Pay no attention to the code behind the curtain: the tech behind tldr.it
My last post over on my personal blog talked a bit about the story behind the application, showed what it was, and how to use it, but this time, I want to give you guys and gals a little bit of detail on the tech behind the application.
The application is a Rails 3.0.1 application. It has 3 controllers and 2 models, with almost 1000 lines of application code. I'm making use of about 10 third-party gems, mostly for fetching and parsing tasks.
The general architecture of the app centers around two distinct pieces. The Rails application really just kind of accepts and displays data: the real magic happens in the background jobs (currently powered by delayed_job).
The background jobs
Once a job is fired off, a job runner grabs it and fetches the content. If it's a feed, then the feed is fetched by Feedzirra, summarized down (more details on this in a bit), and stored back in the record. I persist all 3 versions of the feed along with the original content. I did that because I intended to show the length differences on the page (e.g., "This feed is 70% shorter!"), but I didn't have time.
If it's a web page, then the content is fetched by RestClient. I then use nokogiri to extract the main content of the page out. The algorithm I'm using is pretty complex and clever, but since it's sort of half the "secret sauce" of tldr.it, I'm not going to describe it in detail. I will say that it uses some things from my own research, some refinements from the Readability bookmarklet's techniques, and some HTML-specific (and HTML5 specific) additions. It's nowhere near perfect, but then again I did built it in 48 hours. 🙂
Next, it's passed to the summarizer. The summarizer is largely powered by libots, an open-source word-frequency powered text summarizer. This library works quite well, but I hit the obstacle that it was written in C. I had planned to just pipe out to its command line utility, but its utility doesn't take input from stdin very well (and by not very well, I mean it segfaulted every time). So, at that point I wanted to just write a Ruby extension or use ffi. Neither of those approaches worked out (good C programmer, I am not), so I just opted to write my own C shell app to pipe to and get info back from. The way the summarizer works is to use the Ruby standard library's Shell class (I bet you've never heard of that one!) to pipe out the text content of the page (with some smart additions and such from my code) to my C summarizer with the summarization ratio as an argument to the utility. It captures the output on stdout (if there's an error for any reason like encoding, then it just returns blank) and places that back in the record. I do this 3 times for each web page and each feed.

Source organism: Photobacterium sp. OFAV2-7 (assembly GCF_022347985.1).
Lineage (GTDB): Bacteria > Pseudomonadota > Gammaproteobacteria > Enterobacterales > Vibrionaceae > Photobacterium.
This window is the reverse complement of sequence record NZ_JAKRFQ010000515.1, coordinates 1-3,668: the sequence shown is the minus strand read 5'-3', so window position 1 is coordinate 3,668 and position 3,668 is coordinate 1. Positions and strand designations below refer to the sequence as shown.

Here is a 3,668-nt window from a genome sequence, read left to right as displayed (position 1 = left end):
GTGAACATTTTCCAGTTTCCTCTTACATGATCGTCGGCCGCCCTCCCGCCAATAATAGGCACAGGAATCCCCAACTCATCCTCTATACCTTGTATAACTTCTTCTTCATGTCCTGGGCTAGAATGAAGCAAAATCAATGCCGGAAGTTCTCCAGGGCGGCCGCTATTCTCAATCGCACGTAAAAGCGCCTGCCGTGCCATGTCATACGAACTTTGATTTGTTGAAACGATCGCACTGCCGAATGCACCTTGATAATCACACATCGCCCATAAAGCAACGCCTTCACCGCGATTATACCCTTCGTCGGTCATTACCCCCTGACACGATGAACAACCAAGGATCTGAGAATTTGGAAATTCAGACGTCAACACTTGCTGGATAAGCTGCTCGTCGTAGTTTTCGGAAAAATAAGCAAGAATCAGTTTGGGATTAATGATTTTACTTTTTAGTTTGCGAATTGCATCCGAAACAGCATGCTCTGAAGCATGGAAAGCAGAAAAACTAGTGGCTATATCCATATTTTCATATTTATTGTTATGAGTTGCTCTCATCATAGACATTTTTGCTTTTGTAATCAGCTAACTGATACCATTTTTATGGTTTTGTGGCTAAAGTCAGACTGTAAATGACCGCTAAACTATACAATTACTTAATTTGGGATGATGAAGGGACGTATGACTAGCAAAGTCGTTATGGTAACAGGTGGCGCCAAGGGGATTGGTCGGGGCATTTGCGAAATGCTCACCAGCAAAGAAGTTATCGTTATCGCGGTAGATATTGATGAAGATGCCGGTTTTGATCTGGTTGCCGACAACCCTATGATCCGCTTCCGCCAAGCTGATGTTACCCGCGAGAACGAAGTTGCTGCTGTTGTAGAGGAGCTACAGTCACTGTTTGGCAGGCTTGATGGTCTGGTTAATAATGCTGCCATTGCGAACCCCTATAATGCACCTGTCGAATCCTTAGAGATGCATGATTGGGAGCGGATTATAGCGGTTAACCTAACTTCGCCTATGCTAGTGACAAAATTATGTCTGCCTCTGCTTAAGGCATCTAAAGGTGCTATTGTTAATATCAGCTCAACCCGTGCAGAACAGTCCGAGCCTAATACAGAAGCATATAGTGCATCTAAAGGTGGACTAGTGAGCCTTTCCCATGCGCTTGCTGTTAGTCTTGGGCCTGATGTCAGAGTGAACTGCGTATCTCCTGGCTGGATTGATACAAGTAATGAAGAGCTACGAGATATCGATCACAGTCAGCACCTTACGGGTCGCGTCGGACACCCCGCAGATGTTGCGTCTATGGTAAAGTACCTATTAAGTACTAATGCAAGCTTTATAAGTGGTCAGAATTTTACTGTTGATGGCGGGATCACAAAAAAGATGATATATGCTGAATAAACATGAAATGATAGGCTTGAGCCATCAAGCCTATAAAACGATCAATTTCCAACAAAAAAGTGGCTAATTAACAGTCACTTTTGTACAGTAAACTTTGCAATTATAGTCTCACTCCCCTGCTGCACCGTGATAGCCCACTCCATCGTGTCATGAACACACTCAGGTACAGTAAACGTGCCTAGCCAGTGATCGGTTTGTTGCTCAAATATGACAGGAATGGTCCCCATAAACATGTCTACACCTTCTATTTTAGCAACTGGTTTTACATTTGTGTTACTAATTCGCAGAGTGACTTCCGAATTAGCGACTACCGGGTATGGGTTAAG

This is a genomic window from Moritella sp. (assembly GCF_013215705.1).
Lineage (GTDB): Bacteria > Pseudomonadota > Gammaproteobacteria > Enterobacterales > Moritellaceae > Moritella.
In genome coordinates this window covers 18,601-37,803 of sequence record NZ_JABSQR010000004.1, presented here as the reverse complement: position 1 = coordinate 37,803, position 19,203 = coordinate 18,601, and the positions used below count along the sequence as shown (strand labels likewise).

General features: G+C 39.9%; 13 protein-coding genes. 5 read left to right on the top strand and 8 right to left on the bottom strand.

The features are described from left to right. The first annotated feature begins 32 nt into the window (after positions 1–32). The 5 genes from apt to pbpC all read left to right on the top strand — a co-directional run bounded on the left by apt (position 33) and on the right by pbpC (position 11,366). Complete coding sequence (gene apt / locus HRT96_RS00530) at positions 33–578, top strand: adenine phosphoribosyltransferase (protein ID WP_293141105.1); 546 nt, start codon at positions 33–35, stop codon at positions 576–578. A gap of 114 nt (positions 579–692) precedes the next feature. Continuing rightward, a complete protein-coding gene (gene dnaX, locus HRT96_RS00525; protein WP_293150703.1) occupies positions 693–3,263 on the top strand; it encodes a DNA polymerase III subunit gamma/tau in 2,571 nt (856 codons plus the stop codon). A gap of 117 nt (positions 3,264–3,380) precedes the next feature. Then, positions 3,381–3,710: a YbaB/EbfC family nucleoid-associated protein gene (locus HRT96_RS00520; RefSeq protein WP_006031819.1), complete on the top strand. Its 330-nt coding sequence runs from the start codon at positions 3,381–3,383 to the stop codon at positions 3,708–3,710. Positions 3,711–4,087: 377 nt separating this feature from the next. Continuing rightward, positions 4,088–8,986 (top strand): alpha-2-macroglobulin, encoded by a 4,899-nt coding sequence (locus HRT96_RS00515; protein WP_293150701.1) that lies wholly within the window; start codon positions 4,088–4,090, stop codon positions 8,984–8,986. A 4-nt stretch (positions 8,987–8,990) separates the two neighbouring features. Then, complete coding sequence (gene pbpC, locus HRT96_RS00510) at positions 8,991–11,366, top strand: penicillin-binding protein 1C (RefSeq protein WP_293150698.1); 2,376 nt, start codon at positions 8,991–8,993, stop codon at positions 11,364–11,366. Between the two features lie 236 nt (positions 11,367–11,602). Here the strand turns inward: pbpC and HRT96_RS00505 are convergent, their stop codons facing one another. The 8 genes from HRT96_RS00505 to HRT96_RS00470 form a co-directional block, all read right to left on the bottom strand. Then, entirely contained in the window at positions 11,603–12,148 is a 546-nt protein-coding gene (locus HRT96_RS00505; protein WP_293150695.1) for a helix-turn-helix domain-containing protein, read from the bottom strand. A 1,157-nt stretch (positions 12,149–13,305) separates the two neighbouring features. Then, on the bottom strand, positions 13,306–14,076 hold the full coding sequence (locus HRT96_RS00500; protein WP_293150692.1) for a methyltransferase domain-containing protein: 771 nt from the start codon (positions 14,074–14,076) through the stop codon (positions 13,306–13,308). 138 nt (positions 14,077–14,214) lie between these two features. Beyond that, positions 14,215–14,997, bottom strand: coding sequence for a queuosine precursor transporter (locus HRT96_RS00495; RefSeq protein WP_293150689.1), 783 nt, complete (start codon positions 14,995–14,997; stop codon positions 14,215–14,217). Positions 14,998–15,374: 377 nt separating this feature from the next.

Once the summarized text is captured, then the record is updated by the background job and the action that's polled by the user's browser returns the right JSON and HTML to update the user's view to show that it's been fetched.
Places to improve
I want to replace libots with a library of my own creation. I wanted to do this during the Rumble (or at least enhance ots's output with it), but I didn't have time at all. I'm still not totally sure which algorithm I'm going to use, but word frequency doesn't work the best in every situation. I also need to refine the content extraction algorithm, working on more special case parsers (currently there's only one for NYTimes and Blogspot blogs). I see why many of the URL's people try aren't working, but I didn't have a chance to add a second pass algorithm if we miss the content on the first run. I also want to make the extraction content-aware, since right now it just does some analysis on page structure and loose content detection.
Anyhow, that's the technical background. Feel free to ask any questions; I'll answer to the best of my ability!